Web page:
Wednesday, February 4, 1987
Mrs. Wise is a spry and frugal 76-year-old who has lived in Portola Valley since before it was a town. She had the good luck to own a small ranch and the good sense to sell strategic pieces of what is now one of the wealthiest towns in the USA. She lives alone. She maintains an immaculate house and yard. She has selective bad hearing.
She shows me her garage and says she wants to install a washer and dryer "if it doesn't cost too much."
I quote a price.
She says, "That's too much."
We are standing in the garage. I give Mrs. Wise my card, turn to go -- and a white horse sticks his head through the open garage window. Shaking his head, the horse mutters something in horse talk.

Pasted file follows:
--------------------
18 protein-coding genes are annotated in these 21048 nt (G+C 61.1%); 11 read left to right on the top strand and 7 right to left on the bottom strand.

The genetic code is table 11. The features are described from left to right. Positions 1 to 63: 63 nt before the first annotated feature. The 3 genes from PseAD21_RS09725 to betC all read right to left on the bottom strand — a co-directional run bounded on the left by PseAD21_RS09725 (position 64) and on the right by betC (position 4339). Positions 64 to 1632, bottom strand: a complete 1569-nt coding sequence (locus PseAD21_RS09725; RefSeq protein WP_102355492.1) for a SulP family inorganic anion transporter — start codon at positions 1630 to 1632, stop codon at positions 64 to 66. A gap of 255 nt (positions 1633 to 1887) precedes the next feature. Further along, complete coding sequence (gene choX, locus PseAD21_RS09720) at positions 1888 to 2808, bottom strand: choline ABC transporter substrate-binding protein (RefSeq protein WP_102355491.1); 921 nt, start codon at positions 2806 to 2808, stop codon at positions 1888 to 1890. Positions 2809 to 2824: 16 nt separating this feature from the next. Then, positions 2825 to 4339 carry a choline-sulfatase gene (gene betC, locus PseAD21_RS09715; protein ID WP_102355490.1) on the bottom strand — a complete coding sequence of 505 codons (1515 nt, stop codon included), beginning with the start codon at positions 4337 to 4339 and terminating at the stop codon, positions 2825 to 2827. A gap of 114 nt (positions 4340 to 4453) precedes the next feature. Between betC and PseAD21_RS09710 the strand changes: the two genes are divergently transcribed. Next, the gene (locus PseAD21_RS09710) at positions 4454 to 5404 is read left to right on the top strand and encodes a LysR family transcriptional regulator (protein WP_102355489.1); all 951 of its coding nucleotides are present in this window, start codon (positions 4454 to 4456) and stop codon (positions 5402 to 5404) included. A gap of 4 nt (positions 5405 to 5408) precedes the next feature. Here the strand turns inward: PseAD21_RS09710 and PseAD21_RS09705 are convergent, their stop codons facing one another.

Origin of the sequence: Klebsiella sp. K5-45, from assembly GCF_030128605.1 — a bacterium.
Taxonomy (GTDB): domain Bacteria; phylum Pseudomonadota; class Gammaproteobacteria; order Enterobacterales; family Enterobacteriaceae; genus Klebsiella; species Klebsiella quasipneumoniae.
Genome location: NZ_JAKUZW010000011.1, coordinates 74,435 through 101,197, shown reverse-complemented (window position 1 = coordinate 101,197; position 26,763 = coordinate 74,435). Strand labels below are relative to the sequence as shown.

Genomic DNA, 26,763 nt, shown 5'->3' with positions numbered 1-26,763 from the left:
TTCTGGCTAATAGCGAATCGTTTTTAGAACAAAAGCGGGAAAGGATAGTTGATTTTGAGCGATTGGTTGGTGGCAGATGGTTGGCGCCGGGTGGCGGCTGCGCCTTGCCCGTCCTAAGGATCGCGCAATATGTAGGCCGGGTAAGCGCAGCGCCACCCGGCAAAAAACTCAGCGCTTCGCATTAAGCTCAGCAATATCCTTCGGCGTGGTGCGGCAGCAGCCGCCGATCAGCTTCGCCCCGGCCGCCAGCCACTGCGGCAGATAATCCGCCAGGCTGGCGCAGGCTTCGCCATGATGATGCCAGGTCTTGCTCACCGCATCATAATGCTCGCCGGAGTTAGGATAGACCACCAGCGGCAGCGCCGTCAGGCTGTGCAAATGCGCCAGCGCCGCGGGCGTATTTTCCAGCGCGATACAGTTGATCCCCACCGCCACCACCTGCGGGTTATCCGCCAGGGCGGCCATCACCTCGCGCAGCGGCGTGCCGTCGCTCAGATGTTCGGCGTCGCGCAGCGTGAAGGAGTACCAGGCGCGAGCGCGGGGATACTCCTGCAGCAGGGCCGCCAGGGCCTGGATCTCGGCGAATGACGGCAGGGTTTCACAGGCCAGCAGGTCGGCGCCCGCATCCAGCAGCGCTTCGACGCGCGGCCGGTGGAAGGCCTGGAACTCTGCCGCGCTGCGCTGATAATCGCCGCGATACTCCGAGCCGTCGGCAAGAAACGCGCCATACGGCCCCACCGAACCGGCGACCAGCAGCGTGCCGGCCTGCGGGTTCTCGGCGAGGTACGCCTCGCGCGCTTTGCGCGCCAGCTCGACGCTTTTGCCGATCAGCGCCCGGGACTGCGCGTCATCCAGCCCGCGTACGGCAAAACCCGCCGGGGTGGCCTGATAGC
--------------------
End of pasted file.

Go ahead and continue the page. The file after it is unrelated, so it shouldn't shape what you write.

"All right," Mrs. Wise says. "You've got the job."
While I work, Mrs. Wise digs in the garden and sweeps the floor and feeds the horse and fills the water trough and drags two garbage cans down the driveway and complains about how feeble she is.
I finish the installation. She pays me. As I'm loading my truck, she says, "You're not going to leave me with that dripping faucet are you?" She's pointing to a hose bibb.
I try to explain that the hose has nothing to do with the work I've performed, but I'll be happy to make the repair. Suddenly her hearing has gone very bad. The horse nuzzles apologetically at my back pocket.
In five minutes, I've fixed the hose faucet.
No charge for that. It isn't worth the hassle.
And she knows it.